Have more efficient meetings by removing secret time-wasters.
For most businesses, meetings are an essential component for getting things done. At the same time, poorly led and organized meetings are a time-consuming swamp that bedevil business leaders at every turn. They go on too long, they’re held for all the wrong reasons, they end with no action to move forward, etc. Have you ever stopped to check if you unintentionally sabotaging your productivity?
As Daniel Marcus, CEO of Magnetic Software notes,
“when teams are calling meetings to prep and plan for future meetings, something needs to give.”
We’re not talking about getting rid of meetings altogether, just the ones that waste everyone’s time and lack any viable ROI. Here are some productive meetings guidelines for improving the quality of your meetings and boosting productivity throughout the organization:
Draw up an agenda and stick to it.
Every effective meeting should include a point-by-point agenda for what will be discussed and have a clear meeting objective. This agenda should be distributed to all those planning to attend, together with any materials people need to review in advance. Ideally, specific time-limits should be attached to each agenda item, and participants should clearly understand that other, irrelevant topics will not be addressed at this meeting.
Keep meeting attendees to a minimum.
All too often, employees are asked to attend meetings without the meeting planner considering whether or not their presence is genuinely necessary. The result? Too many meeting participants sitting in a conference room wondering what they’re doing there and walking out afterward with no decision and nothing but lost time to show for it.
Think through who needs to be at a meeting and ruthlessly restrict attendance to those necessary few. This goes a long way in reducing workplace distractions for the office as a whole. Distinguish between required and optional participants, Marcus says, “so that optional participants will only attend if they have an active interest in what’s on the agenda.”
Lose the PowerPoint presentation.
Virtually anything that can be displayed on PowerPoint during a meeting can (and probably should) be distributed to individuals via email or other online collaborative resources for review on their own. While a great resource for transmitting information, PowerPoint can eat up entire meetings that might be more profitably devoted to analyzing a particular challenge and assigning action steps for a concrete resolution.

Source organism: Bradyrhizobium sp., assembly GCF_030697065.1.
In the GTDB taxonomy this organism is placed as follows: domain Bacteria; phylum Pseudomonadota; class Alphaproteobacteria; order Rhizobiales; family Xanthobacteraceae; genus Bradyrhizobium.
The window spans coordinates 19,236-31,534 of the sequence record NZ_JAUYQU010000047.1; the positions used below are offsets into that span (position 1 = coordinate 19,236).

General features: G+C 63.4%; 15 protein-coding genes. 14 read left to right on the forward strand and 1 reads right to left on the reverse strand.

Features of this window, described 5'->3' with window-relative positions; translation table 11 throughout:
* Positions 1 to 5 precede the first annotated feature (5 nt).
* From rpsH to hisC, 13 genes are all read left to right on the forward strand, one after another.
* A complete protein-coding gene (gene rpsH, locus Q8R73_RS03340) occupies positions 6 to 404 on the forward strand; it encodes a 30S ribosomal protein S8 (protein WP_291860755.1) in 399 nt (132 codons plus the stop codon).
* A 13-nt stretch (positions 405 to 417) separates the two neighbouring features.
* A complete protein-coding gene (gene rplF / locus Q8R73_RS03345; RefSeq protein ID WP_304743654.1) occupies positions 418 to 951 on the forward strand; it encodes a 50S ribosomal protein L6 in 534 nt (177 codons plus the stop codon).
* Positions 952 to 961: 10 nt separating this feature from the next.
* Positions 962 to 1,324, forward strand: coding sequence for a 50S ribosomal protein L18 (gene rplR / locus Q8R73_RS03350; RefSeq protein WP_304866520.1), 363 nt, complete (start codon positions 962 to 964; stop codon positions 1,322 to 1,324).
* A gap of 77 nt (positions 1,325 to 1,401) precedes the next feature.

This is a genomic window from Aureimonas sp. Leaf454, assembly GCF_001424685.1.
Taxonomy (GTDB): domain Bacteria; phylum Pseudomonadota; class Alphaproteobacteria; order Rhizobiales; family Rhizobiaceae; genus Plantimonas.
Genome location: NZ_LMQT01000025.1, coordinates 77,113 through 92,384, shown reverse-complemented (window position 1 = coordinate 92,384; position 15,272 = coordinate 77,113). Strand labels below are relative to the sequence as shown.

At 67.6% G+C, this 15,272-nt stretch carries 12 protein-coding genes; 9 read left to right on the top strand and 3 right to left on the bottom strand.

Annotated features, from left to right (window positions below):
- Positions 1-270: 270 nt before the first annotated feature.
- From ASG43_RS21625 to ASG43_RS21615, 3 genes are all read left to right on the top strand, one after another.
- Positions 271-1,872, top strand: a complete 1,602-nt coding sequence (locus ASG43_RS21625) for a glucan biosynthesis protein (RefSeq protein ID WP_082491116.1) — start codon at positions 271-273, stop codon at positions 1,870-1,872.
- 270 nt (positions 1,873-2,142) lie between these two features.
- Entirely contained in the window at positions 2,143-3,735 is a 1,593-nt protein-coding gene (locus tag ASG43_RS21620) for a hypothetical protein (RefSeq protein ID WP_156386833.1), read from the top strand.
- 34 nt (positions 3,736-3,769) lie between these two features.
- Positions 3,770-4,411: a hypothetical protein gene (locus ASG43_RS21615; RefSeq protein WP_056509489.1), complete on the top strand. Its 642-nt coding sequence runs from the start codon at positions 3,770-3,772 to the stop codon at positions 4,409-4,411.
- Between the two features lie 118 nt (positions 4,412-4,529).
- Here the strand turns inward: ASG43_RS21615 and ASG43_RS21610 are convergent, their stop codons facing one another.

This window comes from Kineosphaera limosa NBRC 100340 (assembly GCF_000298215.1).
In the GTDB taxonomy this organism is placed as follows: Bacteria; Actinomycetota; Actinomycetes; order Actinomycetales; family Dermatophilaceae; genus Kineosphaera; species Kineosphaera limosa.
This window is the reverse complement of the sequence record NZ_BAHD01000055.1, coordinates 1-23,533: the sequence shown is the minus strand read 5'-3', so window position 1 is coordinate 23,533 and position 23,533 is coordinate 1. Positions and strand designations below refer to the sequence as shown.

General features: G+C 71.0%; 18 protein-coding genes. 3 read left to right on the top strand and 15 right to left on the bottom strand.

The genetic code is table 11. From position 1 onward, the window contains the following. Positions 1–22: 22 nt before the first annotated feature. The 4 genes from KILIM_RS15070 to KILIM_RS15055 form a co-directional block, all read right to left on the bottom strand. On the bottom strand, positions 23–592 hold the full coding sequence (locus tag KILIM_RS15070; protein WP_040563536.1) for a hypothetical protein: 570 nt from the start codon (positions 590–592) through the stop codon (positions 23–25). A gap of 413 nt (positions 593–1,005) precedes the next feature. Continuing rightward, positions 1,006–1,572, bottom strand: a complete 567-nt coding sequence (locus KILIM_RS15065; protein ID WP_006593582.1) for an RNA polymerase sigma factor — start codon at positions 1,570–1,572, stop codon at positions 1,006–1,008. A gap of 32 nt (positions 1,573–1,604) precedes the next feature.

And while we’re at it, consider imposing strict rules prohibiting the use of mobile devices during meetings. When employees are texting, checking emails or other keeping their eyes fixed on their phones, they’re not participating in or contributing to the meeting itself.
Take an active leadership role.
No meeting should ever be rudderless. If a CEO or business owner calls a meeting, he or she must take an active leadership role that adheres closely to the agenda, allows no digressions, and pursues a conclusion that leaves all participants with a greater understanding of the issue under discussion—and what steps must be taken to address it, post-meeting. As an option, a meeting leaders can be designated to assume this role, perhaps in coordination with someone who keeps close track of the time for each agenda item and makes notes on related topics to be addressed at some other time. It’s very important to set an observable standard for promoting meetings that are always efficient and informative.
Explore alternatives to conventional meetings.
If your culture encourages meetings that go on too long and lack a fruitful conclusion, consider different alternatives. One such option is holding a 15-minute “meeting of the day” where employees and/or managers quickly review their current work duties—bringing everyone else on the team up to speed—and then go back to their jobs. Again, a note-taker can transcribe key points and share them via an all-staff email later the same day.
According to our Business Leaders and Productivity survey, only 4% of business owners believe their in-person meetings are 100% productive. The survey was measured on how entrepreneurs spend their workday, including how they stay productive and where they’re losing time.